State Street Sees Untapped Potential for Use of ETFs

January 12, 2010 ( – A new report from State Street Corporation suggests institutional investors do not take full advantage of exchange-traded funds (ETFs).

State Street says the number of ETFs has exploded over the past two decades. Through the first three quarters of 2009, ETFs accounted for 33% of all U.S. stock trading volume and, as of the end of September 2009, global ETF assets under management (AUM) had grown 31% year-to-date to $933 billion spread across 1,819 products, according to the report.

State Street admits that institutional investors have embraced ETFs, capitalizing on their diversification benefits, reasonable expense ratios, tax efficiency, and liquidity. The report notes that seventeen of the 20 largest mutual fund complexes and 15 of the 20 biggest hedge funds invest in ETFs, and all of the largest university endowments include ETFs in their top-10 holdings as well.

However, many institutions still fail to leverage ETFs to their full potential due to lack of familiarity with all of the new products and confusion over how best to use ETFs in their portfolios, State Street contends.

The firm’s latest Vision Focus report provides examples of current methods of employing ETFs by some institutional investors for optimal effect, including cash equitization, completion and core-satellite strategies, strategic asset allocation and tax management, among other uses. It also highlights regional differences in the development of the ETF market and provides a discussion of recent regulatory changes.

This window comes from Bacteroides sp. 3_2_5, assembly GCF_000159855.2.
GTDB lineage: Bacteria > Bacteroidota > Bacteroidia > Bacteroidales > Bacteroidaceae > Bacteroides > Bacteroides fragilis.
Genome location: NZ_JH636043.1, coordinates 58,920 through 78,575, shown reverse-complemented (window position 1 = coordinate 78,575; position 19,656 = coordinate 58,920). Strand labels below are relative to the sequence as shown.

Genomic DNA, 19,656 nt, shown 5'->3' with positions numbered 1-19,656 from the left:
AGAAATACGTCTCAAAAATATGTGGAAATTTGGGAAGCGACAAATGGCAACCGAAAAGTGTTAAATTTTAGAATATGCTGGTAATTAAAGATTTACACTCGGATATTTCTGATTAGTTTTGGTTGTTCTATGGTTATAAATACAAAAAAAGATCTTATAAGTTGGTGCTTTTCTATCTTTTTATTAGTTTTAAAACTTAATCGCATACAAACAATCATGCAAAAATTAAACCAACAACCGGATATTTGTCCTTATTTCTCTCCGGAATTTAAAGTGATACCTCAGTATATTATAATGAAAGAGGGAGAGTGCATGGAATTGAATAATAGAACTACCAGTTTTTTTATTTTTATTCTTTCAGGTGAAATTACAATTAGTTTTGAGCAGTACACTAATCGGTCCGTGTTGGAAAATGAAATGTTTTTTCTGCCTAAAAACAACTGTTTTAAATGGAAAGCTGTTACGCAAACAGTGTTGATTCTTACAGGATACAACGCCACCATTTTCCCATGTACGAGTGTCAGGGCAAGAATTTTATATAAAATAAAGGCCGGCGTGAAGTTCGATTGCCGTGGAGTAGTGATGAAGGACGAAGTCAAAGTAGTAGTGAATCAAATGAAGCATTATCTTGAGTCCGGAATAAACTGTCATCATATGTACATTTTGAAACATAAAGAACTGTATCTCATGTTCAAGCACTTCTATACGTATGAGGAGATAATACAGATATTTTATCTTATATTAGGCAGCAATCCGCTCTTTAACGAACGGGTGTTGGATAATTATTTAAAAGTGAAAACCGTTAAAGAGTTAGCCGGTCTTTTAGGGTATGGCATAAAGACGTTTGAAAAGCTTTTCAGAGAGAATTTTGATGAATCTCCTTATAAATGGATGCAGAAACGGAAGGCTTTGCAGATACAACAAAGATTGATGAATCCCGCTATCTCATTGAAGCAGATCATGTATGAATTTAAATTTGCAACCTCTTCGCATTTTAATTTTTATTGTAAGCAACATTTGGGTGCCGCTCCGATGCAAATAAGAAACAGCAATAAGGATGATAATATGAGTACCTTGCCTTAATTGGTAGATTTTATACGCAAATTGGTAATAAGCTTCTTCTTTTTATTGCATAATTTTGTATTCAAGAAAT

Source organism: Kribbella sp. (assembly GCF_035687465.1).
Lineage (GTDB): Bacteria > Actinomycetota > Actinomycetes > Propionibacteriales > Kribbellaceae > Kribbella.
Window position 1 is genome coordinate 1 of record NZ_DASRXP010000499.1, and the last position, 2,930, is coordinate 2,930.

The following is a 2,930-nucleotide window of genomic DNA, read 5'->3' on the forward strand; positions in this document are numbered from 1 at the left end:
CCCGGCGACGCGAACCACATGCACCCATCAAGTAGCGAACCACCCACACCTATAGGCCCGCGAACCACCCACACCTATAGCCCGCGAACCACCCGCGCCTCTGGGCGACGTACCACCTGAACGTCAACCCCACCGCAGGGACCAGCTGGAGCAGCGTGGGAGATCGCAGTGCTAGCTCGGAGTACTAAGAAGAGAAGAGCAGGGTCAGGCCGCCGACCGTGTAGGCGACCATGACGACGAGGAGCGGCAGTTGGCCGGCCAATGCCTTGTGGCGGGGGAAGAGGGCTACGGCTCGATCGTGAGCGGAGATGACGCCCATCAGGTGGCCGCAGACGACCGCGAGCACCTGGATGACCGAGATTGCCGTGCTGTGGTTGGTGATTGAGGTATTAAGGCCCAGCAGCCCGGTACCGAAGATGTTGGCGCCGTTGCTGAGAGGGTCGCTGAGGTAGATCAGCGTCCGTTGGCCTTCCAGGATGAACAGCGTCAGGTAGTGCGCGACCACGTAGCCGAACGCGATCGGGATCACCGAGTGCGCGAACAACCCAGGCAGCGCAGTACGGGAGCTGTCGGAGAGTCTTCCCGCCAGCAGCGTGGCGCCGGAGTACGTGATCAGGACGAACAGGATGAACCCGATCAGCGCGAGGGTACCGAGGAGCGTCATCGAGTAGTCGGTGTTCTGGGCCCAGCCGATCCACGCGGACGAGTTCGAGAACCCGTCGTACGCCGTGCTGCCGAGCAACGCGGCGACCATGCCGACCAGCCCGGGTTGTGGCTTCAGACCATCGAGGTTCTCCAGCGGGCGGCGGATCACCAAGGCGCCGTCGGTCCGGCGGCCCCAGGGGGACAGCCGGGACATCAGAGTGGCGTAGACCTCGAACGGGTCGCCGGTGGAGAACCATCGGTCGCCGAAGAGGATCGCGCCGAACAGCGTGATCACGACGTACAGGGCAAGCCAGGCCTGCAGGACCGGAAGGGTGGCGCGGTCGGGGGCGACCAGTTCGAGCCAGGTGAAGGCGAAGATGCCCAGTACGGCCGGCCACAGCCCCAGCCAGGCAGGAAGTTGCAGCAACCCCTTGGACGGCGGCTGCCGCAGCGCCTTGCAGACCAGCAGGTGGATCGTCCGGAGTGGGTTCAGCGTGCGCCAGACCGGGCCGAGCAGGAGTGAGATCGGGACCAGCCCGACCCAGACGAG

“While product innovation has been significant throughout the industry over the past two decades, the rush of new products has been a source of confusion, even for seasoned institutional investors,” said James Ross, senior managing director at State Street Global Advisors, in a press release. “With a heightened level of product development, short performance records and fluctuating regulations for some of these product offerings, selecting the best ETFs can be a challenge. ETFs with reasonable spreads, sufficient liquidity, low expenses, minimal tracking error, and well-constructed underlying indices provide the best prospects for success.”

A copy of the latest Vision Focus reported can be downloaded from